International Day of the Girl Child
As delivered by Charge d’Affaires Katherine Brucker
to the Permanent Council, Vienna
October 19, 2023
On October 11th, the United States joined the international community to commemorate the International Day of the Girl. This was a moment to celebrate the leadership of girls around the globe, to recognize the barriers that continue to limit their full participation in the lives of their communities, and to advocate for policies for their empowerment.
The United States reaffirms our commitment to advancing the rights and empowerment of girls and young women in all their diversity. We are committed to ensuring that girls can pursue their dreams free from discrimination, violence, or intimidation and to advancing the safety, education, health, and wellbeing of girls everywhere. Sadly, children in and outside of the OSCE area continue to face dangers from gender-based violence, conflict and war, and humanitarian disasters. These dangers are even more acute for girls.
Russia’s war of aggression against Ukraine has taken a horrific toll on Ukraine’s children, including its girls. Russia has forcibly separated many thousands of children from their parents and transferred them elsewhere, often providing no information on their whereabouts. Russia has taken many of these children under the guise of “protecting their safety.” Safety that would have been guaranteed if Russia had never started its senseless war.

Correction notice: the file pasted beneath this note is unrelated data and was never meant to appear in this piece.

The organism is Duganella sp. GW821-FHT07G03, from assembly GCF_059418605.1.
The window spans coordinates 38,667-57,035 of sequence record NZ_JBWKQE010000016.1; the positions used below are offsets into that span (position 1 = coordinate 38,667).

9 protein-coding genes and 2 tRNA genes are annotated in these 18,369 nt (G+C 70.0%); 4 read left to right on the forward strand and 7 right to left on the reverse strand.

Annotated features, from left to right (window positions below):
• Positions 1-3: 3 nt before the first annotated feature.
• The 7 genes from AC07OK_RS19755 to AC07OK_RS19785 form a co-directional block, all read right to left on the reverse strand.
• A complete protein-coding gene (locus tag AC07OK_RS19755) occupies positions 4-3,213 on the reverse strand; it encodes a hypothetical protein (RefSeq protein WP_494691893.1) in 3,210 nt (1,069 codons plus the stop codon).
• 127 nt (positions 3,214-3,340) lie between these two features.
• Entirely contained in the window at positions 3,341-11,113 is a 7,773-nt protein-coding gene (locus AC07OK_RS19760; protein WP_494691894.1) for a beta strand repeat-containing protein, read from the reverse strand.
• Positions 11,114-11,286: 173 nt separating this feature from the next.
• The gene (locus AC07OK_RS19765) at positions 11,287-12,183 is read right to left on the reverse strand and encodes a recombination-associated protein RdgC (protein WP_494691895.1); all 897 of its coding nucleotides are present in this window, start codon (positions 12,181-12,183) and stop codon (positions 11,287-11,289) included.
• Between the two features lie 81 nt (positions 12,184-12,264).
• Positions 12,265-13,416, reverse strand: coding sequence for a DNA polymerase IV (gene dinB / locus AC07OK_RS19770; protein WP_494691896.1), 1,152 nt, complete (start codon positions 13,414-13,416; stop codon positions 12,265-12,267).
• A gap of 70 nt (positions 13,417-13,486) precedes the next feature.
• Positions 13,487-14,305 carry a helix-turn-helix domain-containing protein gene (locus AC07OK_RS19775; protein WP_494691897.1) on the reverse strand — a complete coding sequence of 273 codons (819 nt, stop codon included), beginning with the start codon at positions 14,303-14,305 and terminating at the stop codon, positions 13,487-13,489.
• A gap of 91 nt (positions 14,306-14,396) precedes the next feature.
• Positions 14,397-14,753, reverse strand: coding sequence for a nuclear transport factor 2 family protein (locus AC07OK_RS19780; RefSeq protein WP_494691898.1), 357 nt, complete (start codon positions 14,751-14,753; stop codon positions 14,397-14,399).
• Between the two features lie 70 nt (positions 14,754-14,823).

Since the beginning of Russia’s full-scale invasion, according to UN data, Russia’s bombs and missiles have killed or maimed at least 1,700 children. Children like 10-year-old Dasha who was killed in her apartment in Kryvyi Rih along with her mother when a Russian ballistic missile hit it just after nine in the morning on July 31st. Or, like Yuliia and Anna, 14-year-old twins who were killed by a Russian missile that hit a pizzeria in Kramatorsk on June 29th – two girls who were outside on a balmy summer’s eve, their bright futures cut short by Russia’s war.
We support Ukraine’s heroic work to ensure girls and boys have access to education even while Russia carries out its savage war. Education builds resilience and helps transform communities and countries. As we look to the Youth, Peace and Security and the Women, Peace, and Security agendas, we know that education is the right of all children and that educating girls now will contribute to greater equality and empower them to become leaders in the future. This is true in Ukraine, as it is throughout the OSCE area. We must collectively redouble our efforts to ensure girls across the OSCE region are empowered to achieve their full potential to become leaders in their communities and countries.
On October 11th, the Department of State, in partnership with the U.S. Agency for International Development, launched the Girls’ Civic and Political Participation Strategy. The strategy details U.S. government commitments to address the barriers to participation faced by adolescent girls in particular and to increase their access to civic education and leadership development opportunities. A priority action outlined in the strategy is to promote the rights and empowerment of girls and young women in multilateral fora, and we look forward to joining with OSCE participating States to make this a reality.
The United States stands firm in our commitment to elevate the voices and human rights of all girls and invest in a future that promotes their rights, leadership and well-being.